10:23 PM PDT on Thursday, May 26, 2011
By DUANE W. GANG
Riverside County Sheriff Stan Sniff outlined a budget proposal this week that he said reduces a $60 million budget gap in his department to $17 million and would eliminate the need for large-scale layoffs.
An imposed pay cut on the Riverside Sheriff’s Association, the union representing deputies, and a potential contract with the new city of Jurupa Valley will help close the gap.
To further reduce the shortfall, Sniff said he would gradually reduce his department’s force through attrition, rather than through as many as 500 layoffs.
“We are close, but there is still a significant gap,” Sniff said in an interview Wednesday.
“If you don’t have the money, take the force down gradually and not dramatically,” Sniff said. “You will achieve savings without a lot of chaos.”
Sniff sketched the proposal Tuesday during a meeting with supervisors Marion Ashley and Jeff Stone and other county officials, including County Executive Officer Bill Luna and Chief Financial Officer Ed Corser.
“I floated the idea that seemed to resonate in the room,” Sniff said. “It makes it a little bit more reachable for the county.”
He said he’ll present a formal proposal to supervisors June 13.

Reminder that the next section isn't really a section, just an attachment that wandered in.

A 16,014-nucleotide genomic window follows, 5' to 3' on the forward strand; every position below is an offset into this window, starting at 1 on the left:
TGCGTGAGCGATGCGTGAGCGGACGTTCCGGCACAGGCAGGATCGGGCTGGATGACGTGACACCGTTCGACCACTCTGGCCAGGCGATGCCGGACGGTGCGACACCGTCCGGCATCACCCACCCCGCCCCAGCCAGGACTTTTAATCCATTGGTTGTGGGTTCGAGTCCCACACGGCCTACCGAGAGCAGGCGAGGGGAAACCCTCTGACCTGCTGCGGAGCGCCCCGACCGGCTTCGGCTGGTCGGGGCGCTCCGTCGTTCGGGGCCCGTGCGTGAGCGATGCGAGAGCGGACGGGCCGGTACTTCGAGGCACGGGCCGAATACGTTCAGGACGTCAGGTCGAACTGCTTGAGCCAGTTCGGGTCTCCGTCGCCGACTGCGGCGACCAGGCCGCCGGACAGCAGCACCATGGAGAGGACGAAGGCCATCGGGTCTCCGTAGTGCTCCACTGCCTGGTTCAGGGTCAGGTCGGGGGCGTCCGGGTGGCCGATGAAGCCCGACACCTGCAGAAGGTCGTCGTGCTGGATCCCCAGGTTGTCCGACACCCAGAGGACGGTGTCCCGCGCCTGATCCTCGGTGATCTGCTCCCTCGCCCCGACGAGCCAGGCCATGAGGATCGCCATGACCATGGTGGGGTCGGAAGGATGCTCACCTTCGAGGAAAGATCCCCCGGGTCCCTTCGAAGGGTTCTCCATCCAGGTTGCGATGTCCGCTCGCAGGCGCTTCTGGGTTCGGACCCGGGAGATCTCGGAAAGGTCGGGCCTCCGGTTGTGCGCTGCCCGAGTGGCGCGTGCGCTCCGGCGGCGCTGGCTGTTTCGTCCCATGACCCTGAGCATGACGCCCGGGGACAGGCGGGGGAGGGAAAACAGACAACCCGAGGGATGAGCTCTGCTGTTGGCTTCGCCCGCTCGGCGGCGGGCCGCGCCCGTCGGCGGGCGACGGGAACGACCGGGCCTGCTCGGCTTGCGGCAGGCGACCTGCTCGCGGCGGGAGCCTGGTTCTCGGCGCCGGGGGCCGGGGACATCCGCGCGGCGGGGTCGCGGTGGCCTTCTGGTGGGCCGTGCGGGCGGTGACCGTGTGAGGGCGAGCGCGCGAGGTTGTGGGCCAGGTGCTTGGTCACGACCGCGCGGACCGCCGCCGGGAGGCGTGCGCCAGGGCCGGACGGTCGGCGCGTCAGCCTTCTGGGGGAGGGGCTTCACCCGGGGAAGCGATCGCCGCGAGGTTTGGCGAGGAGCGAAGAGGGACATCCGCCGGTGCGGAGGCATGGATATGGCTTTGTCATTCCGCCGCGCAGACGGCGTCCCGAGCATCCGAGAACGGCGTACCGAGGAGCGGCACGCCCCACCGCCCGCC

The sheriff has said he needs about $285 million in general fund support to maintain operations at current levels in unincorporated areas and at the county’s five jails.
The county executive office has recommended providing $225 million as officials work to permanently align expenses with ongoing revenues. That puts the budget gap at $60 million.
The department expects to save about $12 million from an imposed contract on the sheriff’s association. Overall, the contract would save between $25 million and $28 million, but the amount is divided between contract cities and other departments. The union has objected to the imposed terms.
If Jurupa Valley pays the Sheriff’s Department for police protection starting July 1, the county would see an additional $13 million in estimated savings, county officials said.
From there, Sniff said he would reduce the staffing ratio in unincorporated areas from one deputy per 1,000 residents to 0.75 through attrition. The savings would come gradually over the fiscal year.
He said specialized units, such as the gang task force, would remain largely in tact.
Ashley said the meeting with the sheriff went well and the savings through attrition could approach $17 million between sworn and civilian employees.
“Suddenly you are getting there. We keep the jails open. Keep the gang task force intact,” Ashley said. “We still have a tremendous public safety net. We can make this work.”
In addition, the county is expected to see increases in Prop. 172 sales tax revenues next year, Ashley said. Prop. 172 is a special sales tax for public safety approved by voters statewide in 1993.
Ashley said sheriff’s employees are worried about the potential layoffs.
To overcome his shortfall all at once, Sniff has said as many as 500 layoffs and the closure of 800 jail beds may be needed.
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